• Brian on 10.08.2015 at 9:05 am

      It would make geographic sense, and since Northeastern is really nothing but a real estate developer, I have no doubt they will seize the opportunity to scoop up the theatre and build more terrible pre-cast student housing around it.

      • Tom on 10.08.2015 at 1:10 pm

        So you were rejected by Northeastern. Sour grapes!

  • ann robinson on 10.07.2015 at 8:33 pm

    I must say that I am not too disappointed. The last few productions there have not been all that I would have hoped for. Maybe they may produce better shows.

  • Leila Joy Rosenthal on 10.08.2015 at 9:44 am

    I am heart-broken! As a long-time patron from the days when it was the Hartman Theatre group that produced plays there to the current Huntington Theatre group, I have loved the intimacy of the theatre building and marveled at the behind scenes juggling that goes on between the repertory company and the BU student productions. What a rich collaboration from which students benefitted. I bemoan the loss of that interaction as well as the loss of such a rich cultural offering in the environment of Symphony Hall, Jordan Hall, the Museum of Fine Arts, and even the Isabella Stuart Gardner Museum. Short-sightedness destroyed the old Boston Opera House years ago to be replaced, by of all things, by dormitories for Northeastern University! I fear the same will happen here! I am a BU alum with BFA 1964 and MFA 1965 and additional majors under the MFA in 1975 (CFA) and ’79 and am ashamed of this decision.

  • Leila Joy Rosenthal on 10.08.2015 at 9:59 am

    I am heart-broken! As a long-time patron first of the Hartmann Theatre and now of the Huntington Theatre I value the intimacy of the theatre building, its offerings, and the opportunity it gives the BU students to work alongside professionals in the industry. That collaboration is invaluable! I always marveled at that behind scenes interaction! I fear that the short-sightedness of this decision will diminish greatly the rich cultural offerings in the neighborhood provided by Symphony Hall, Jordan Hall, Brown Hall, the Museum of Fine Arts, and even the Isabella Stuart Gardner Museum. Years ago, that same short-sightedness saw the Boston Opera House demolished with Northeastern dormitories taking its place. Will this same fate befall the BU Theatre – a decision that we will come to regret similarly? As a BU alum from CFA with a BFA in 1964, an MFA in 1965, a second major under my MFA a few years later and a CDT in 1979 from GSDM, I am ashamed, disappointed, dismayed, and generally VERY unhappy about this decision!

  • gcollins on 10.08.2015 at 6:01 pm

    It would bence to have a new BU theatre on Comm ave before Kenmore square.

  • Anonymous on 10.08.2015 at 6:53 pm

    This is so upsetting. The message is embarrassing and transparent, BU; on what planet would this move be characterized as the “best way to serve” the students? The best way to serve BU’s already thick wallet. Good luck getting students to apply to the theater program until the supposed CRC facilities are developed. Best wishes to the Huntington Theatre Company! May you not have to perform in a Northeastern dorm room.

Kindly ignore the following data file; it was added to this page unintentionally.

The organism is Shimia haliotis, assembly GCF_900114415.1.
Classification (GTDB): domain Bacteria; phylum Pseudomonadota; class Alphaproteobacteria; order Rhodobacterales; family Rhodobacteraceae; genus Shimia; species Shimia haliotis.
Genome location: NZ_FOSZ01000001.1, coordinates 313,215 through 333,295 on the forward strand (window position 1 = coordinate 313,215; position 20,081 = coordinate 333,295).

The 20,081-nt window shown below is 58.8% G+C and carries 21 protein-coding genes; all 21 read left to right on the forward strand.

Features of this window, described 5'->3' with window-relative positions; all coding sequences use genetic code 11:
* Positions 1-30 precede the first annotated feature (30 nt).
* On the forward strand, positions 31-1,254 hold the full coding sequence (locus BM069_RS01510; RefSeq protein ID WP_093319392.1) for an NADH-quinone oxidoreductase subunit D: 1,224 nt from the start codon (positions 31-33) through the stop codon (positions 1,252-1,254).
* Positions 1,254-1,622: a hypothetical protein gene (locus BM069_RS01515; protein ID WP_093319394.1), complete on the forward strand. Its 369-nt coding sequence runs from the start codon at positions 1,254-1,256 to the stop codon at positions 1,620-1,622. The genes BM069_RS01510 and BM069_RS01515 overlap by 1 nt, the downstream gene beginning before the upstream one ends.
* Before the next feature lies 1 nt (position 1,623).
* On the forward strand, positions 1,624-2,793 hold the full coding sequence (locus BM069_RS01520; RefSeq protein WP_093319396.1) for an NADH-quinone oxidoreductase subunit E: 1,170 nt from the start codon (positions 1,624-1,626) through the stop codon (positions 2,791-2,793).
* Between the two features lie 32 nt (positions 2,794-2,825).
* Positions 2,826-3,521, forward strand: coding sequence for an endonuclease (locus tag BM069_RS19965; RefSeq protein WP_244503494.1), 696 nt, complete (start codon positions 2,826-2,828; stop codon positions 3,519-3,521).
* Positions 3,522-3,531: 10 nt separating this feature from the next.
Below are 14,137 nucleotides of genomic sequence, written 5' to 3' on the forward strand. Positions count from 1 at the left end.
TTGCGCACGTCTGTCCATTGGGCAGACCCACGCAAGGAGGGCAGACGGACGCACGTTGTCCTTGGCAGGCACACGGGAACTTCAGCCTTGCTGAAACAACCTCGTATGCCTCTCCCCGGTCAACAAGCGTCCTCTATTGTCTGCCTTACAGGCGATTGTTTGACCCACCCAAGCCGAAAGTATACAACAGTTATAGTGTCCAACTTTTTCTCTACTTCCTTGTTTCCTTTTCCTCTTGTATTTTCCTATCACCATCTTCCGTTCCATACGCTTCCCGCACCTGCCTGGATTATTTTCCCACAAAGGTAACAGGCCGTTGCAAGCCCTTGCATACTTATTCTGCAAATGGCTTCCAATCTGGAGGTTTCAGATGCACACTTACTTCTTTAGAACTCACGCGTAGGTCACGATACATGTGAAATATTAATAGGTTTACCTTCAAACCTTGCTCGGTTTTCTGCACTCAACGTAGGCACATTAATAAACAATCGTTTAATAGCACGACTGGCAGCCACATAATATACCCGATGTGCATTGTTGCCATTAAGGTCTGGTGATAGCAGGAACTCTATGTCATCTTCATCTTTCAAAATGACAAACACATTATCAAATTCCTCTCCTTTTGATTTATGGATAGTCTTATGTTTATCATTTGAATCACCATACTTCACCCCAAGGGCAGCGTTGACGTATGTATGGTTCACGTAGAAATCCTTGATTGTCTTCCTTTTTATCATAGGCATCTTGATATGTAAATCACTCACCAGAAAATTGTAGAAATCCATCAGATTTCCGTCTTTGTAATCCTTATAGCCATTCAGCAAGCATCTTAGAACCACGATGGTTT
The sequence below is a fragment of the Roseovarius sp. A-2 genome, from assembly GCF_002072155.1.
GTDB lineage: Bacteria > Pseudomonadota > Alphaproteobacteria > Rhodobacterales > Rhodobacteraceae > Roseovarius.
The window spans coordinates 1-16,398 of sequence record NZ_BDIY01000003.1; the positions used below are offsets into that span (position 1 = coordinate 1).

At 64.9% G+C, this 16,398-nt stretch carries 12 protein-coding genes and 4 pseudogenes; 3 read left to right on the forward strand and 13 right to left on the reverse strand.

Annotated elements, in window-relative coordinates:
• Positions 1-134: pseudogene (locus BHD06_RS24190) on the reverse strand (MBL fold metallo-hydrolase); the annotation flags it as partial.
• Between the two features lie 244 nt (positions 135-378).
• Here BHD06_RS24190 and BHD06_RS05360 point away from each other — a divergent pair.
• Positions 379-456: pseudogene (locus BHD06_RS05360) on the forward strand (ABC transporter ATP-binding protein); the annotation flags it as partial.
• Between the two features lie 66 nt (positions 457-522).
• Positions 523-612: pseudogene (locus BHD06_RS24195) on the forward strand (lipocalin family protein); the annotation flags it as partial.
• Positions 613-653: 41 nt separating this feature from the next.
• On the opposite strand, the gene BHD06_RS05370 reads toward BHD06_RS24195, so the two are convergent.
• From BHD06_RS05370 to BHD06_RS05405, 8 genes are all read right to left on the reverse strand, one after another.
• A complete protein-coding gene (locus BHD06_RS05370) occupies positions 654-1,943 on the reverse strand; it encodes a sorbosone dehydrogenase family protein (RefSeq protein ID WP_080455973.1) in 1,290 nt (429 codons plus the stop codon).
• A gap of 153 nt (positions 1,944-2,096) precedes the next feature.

• John Gates on 10.09.2015 at 9:41 am

    How “best to serve the students” by moving to an imaginary theatre space with imaginary support facilities.
    You have my imaginary support for this decision.

  • Susan Surman on 10.10.2015 at 11:11 am

    All that history will just disappear. Change for the sake of change…not always the best decisions and usually made by outsiders; in other words, the people in the trenches never get a say. Walked those boards many times as an alumnus, SFAA 1960 – only the memories remain and what memories!

  • Susan Surman on 10.10.2015 at 11:14 am

    Change…often made by outsiders; in other words, the people in the trenches never get a say. As an SFAA 1960 alumnus walked those boards many times. Only the memories remain and what memories!

  • Holly on 10.20.2015 at 4:08 am

    Wow. This is huge and I feel very sad for the students loosing such a marvelous connection to the proximity to something other than the BU campus. The only thing that made me happy, personally and selfishly, is that it will be easier for me to attend BU plays, it was too difficult for me to get to the Huntington and I haven’t been in a long long time. But that truly is a selfish concern and i’m a bit ashamed to admit it. The big picture is for the students and upon my initial read, it felt like a punch in the solar plexus. I truly hope something good comes of it for the students and staff. Sorry folks, my heart goes out to you.

  • Kim on 01.28.2016 at 10:52 pm

    As someone who for the past decade has studied America’s various theater programs great and small, I am sad that this move relegates Boston University’s fine drama program to the small. When I’m working with parents and students interested in acting degrees (if they’re interested in MT, then of course they hope for BoCo), I fear there will be nothing in this announcement that will not raise alarums in the minds of those high-school thespians graduating in 2016, 2017 and 2018 at the thought of attending what is, really, the mainstage-less institution that BU is becoming…especially when so many college theater programs across the nation are expanding in the hope of being able to compete with their fellow BFA/BA theater programs, which are also expanding. What a tragic mistake.

  • Marti Ramsey SFA 1964 on 03.29.2016 at 11:07 pm

    So, in effect, BU is dropping the permanent large proscenium stage and is going to lease stages “around Boston” for productions? And the theater students will be paying $30,000 a year for the privilege of NOT having a home theater that partners with a professional theater group? And this will “solidify and energize” the theater school and help it partner with the other Fine Arts programs? Are you out of your minds? Trying to discreetly dump the theater program? So many words, so empty of value. If y’all buy this one, I got a bridge I wanna sell ya, cheap!